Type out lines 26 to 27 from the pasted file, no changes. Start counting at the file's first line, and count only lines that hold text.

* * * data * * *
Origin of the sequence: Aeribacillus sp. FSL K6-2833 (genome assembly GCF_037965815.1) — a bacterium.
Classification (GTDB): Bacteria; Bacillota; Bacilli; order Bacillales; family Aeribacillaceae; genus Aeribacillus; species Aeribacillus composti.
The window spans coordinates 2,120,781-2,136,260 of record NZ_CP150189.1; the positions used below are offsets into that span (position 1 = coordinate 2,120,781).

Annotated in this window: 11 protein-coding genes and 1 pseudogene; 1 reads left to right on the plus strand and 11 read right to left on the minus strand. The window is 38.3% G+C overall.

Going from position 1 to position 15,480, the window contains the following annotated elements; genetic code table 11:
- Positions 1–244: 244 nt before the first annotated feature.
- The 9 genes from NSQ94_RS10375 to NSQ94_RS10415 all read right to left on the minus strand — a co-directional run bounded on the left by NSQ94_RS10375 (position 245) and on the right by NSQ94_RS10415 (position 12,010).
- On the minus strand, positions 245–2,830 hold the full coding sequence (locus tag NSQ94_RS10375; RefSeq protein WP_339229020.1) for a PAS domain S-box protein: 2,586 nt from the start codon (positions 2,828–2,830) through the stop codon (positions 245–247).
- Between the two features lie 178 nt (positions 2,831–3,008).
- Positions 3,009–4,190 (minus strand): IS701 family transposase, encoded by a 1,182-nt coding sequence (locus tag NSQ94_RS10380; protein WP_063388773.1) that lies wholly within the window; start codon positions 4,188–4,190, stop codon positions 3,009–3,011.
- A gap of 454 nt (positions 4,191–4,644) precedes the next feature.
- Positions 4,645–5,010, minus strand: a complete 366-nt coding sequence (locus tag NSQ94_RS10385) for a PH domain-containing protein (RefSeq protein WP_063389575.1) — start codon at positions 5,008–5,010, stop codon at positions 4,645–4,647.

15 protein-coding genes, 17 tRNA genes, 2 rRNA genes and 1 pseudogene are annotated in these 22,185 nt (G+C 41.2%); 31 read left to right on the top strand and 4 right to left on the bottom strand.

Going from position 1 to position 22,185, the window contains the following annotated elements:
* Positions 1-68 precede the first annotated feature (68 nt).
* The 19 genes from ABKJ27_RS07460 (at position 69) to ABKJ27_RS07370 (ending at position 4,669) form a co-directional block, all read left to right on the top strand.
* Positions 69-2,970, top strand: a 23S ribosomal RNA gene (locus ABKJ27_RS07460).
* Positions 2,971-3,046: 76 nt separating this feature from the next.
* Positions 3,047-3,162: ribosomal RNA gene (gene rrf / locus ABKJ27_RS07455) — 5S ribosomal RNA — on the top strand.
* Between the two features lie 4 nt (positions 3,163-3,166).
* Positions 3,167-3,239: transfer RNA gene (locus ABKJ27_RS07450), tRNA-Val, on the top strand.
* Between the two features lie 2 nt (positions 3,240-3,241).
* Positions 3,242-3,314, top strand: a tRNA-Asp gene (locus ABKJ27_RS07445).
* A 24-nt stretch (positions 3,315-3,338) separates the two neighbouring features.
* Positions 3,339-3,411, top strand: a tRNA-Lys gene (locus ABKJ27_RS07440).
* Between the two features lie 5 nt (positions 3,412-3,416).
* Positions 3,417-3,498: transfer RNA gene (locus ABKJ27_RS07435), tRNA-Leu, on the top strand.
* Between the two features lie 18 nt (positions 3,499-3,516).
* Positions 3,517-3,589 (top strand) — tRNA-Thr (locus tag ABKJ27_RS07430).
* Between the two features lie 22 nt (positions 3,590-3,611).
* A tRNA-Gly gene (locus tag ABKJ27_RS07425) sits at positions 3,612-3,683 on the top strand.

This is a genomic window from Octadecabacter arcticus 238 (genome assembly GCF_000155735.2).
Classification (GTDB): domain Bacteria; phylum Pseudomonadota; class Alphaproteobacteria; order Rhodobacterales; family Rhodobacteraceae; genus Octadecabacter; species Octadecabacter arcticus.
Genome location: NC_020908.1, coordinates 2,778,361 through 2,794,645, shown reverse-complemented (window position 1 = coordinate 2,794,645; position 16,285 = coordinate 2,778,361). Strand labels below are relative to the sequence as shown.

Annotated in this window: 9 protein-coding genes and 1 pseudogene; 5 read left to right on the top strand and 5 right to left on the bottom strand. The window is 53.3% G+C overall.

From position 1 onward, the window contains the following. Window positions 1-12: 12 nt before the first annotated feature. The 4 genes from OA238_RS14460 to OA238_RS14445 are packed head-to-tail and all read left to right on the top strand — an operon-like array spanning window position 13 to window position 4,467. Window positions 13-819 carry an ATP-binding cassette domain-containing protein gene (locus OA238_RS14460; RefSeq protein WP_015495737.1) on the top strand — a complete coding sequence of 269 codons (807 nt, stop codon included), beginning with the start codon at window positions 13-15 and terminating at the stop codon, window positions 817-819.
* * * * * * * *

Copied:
* Between the two features lie 5 nt (positions 3,412-3,416).
* Positions 3,417-3,498: transfer RNA gene (locus ABKJ27_RS07435), tRNA-Leu, on the top strand.